The 1960s and 70s saw the first signs of danger to the species of the biggest animals in the world. I am talking about none other than the humpbacked whales. This was the time when commercial hunting was amply prevalent. It seemed to me as if our children would never lay their eyes on a whale again. The world stood in danger of losing its natural wonder. But, this was not to be the case. Therefore, the ‘Au’au Channel that lies between the Hawaii islands of Maui and Lāna’i is home to these mammoth, majestic giants. Humpback whales can weigh up to 45 tons. These whales rise and spout anywhere and everywhere. They roll in spiral movements and slap the water with their fins and tails. I was spellbound to see their movements. It is common  [...]
  • One Day in the Life of a Jaguar

    Posted in South America | March 17, 2010
    Have you seen a jaguar rise from his sleep sensing danger? I had the fortune of seeing one when I was in Costa Rica. In my case, it was a young male jaguar rising from his deep rest. He stretches elegantly and leaves the place of his birth forever. Shelter is not scarce here. There is plenty of deer, peccaries, and agoutis available for food. Our young male jaguar has also probably sensed the presence of females with whom he may possibly mate. However, the presence of an adult male jaguar serves as a deterrent. It is not likely that the older one would welcome rivals. The young male jaguar is no longer under the influence of his protective mother. The scent of his mother no longer lingers in the air. There is no reason for him to cling to his  [...]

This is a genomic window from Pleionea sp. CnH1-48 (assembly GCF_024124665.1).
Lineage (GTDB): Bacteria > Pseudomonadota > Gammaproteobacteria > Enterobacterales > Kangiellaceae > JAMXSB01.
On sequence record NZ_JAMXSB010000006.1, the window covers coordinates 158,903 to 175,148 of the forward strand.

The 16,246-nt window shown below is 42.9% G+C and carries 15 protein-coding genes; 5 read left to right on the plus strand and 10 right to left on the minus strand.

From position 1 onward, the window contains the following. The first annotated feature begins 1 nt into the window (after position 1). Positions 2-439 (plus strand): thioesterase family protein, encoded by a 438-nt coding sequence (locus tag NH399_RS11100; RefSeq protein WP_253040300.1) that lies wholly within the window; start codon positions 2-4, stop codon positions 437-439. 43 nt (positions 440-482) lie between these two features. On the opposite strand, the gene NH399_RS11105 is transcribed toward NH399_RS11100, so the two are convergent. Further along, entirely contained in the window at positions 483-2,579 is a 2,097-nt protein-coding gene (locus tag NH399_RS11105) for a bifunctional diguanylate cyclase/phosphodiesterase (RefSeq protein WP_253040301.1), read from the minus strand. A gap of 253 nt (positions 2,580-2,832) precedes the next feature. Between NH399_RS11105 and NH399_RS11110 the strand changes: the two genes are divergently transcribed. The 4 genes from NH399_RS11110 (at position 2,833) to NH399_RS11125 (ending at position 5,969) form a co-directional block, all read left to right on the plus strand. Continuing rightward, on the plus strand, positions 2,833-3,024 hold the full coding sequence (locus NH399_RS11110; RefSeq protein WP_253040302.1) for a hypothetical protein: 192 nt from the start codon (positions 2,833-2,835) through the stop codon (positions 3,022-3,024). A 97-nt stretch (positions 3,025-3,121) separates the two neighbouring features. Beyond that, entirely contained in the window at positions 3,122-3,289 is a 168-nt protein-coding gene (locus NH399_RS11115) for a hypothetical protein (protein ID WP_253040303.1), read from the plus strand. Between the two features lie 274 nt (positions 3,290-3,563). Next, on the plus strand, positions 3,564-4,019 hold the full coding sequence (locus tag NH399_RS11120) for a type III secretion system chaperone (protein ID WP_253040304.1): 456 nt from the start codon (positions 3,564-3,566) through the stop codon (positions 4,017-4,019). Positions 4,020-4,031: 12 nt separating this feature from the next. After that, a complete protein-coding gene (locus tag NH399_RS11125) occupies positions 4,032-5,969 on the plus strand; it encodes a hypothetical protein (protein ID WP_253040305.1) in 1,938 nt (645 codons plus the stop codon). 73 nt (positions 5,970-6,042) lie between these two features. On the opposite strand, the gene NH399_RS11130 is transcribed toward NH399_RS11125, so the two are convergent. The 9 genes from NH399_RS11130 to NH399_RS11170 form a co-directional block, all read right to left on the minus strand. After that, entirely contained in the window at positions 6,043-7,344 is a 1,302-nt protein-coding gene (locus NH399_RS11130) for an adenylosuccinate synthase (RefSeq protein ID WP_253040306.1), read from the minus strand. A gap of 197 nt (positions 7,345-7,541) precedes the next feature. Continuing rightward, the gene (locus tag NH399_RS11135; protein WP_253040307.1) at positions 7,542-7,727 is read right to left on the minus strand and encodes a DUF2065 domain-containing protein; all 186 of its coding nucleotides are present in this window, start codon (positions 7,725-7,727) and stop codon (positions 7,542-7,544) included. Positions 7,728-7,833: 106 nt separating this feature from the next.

• Redwood National Park: Land of Tallest trees

    Posted in North America | March 16, 2010
    In early morning, as the fog caresses the tress, as you stand in the misty shadows of vast redwood forests, sustaining, flourishing in lush and humid climate along the Pacific coast. Gazing, glaring and having a glimpse of past at Earth’s Tallest living things. The trees took the blunt and axe from loggers, and were badly threatened by logging. Once covering over two million acres of land from final ice age, tress after trees were fallen with a windswept force. Redwood National Park near the northern limit of redwood’s slender range of the coat, preserving the remnants of a forest. Massive redwood trees, can live for some 2000 years, grows to the heights up to 367 feet, and the base of trunk can be as wide as 22 feet. With a joint venture  [...]